Colorado’s Geographic and Racial Diversity
Three-quarters of Colorado’s 64 counties are rural and cover about 78,000 of the state’s 104,000 square miles. Less than 15 percent of the state population (about 698,000 people) occupies this vast geographic area that spans the Western Slope, the Eastern Plains and the San Luis Valley. Over 80 percent of the state’s 5.5 million people live in the 12 counties that make up the Front Range.
Real differences exist between urban and rural areas of the state.
- Median household income is 29 percent lower in rural areas of the state compared to urban areas (about a $14k difference). Poverty and unemployment rates are higher in rural counties.
- The nine-county corridor between Colorado Springs and Fort Collins, encompassing the Denver metro area, accounts for 80 percent of the state’s jobs.
- Nearly 40 percent of prime working age people in rural counties have a high school education or less, compared to 31 percent in urban areas.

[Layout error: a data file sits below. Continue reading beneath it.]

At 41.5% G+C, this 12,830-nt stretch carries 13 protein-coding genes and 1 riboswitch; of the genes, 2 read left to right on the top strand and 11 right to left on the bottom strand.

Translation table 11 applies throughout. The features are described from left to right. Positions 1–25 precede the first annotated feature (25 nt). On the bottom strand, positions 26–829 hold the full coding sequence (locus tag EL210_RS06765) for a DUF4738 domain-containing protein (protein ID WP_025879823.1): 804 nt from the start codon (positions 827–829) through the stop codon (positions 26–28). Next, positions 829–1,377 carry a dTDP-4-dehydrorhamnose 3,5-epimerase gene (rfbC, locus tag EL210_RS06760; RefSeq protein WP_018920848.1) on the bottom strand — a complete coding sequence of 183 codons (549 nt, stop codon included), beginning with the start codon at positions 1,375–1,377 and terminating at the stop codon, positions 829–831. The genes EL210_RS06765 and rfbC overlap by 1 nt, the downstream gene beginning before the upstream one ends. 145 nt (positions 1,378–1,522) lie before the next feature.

- The economic gap between urban and rural areas of Colorado has continued to widen since the Great Recession and the uneven recovery that followed. Colorado has one of the largest economic gaps between urban and rural areas in the country (along with Virginia, South Carolina and Florida).
Recent research suggests that where people live significantly impacts health outcomes. Life expectancy for low-income people varies by as much as 5 years depending on where they live. Disparities in life expectancy based on where people live are not inevitable, however. Investments aimed at improving health behaviors (smoking, obesity and exercise) and community infrastructure (mass transit, health services and access to healthy food) positively influence health outcomes.
Map 1: Population density, by race and ethnicity
Source: U.S. Census Bureau, American Community Survey, 2010-2014